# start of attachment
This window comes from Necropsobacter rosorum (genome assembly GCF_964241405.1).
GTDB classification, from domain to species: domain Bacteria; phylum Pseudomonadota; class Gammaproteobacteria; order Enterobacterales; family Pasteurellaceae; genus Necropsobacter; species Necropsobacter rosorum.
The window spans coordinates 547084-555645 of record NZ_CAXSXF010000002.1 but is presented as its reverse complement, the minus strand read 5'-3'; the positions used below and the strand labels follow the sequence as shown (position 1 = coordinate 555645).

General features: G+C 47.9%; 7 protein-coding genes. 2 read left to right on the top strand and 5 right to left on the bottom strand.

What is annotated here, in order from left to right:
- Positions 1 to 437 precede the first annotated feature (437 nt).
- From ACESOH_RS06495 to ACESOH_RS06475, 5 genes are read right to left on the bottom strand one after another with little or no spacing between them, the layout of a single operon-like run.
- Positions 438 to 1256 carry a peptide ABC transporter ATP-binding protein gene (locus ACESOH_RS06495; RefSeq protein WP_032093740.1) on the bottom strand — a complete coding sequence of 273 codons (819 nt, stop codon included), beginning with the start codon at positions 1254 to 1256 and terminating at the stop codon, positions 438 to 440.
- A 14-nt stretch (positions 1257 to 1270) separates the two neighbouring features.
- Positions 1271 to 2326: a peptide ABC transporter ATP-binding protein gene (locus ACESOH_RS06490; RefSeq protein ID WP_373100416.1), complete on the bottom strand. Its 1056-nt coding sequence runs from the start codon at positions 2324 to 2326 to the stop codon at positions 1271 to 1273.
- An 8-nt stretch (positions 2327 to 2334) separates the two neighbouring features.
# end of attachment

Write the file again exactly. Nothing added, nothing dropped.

This window comes from Necropsobacter rosorum (genome assembly GCF_964241405.1).
GTDB classification, from domain to species: domain Bacteria; phylum Pseudomonadota; class Gammaproteobacteria; order Enterobacterales; family Pasteurellaceae; genus Necropsobacter; species Necropsobacter rosorum.
The window spans coordinates 547084-555645 of record NZ_CAXSXF010000002.1 but is presented as its reverse complement, the minus strand read 5'-3'; the positions used below and the strand labels follow the sequence as shown (position 1 = coordinate 555645).

General features: G+C 47.9%; 7 protein-coding genes. 2 read left to right on the top strand and 5 right to left on the bottom strand.

What is annotated here, in order from left to right:
- Positions 1 to 437 precede the first annotated feature (437 nt).
- From ACESOH_RS06495 to ACESOH_RS06475, 5 genes are read right to left on the bottom strand one after another with little or no spacing between them, the layout of a single operon-like run.
- Positions 438 to 1256 carry a peptide ABC transporter ATP-binding protein gene (locus ACESOH_RS06495; RefSeq protein WP_032093740.1) on the bottom strand — a complete coding sequence of 273 codons (819 nt, stop codon included), beginning with the start codon at positions 1254 to 1256 and terminating at the stop codon, positions 438 to 440.
- A 14-nt stretch (positions 1257 to 1270) separates the two neighbouring features.
- Positions 1271 to 2326: a peptide ABC transporter ATP-binding protein gene (locus ACESOH_RS06490; RefSeq protein ID WP_373100416.1), complete on the bottom strand. Its 1056-nt coding sequence runs from the start codon at positions 2324 to 2326 to the stop codon at positions 1271 to 1273.
- An 8-nt stretch (positions 2327 to 2334) separates the two neighbouring features.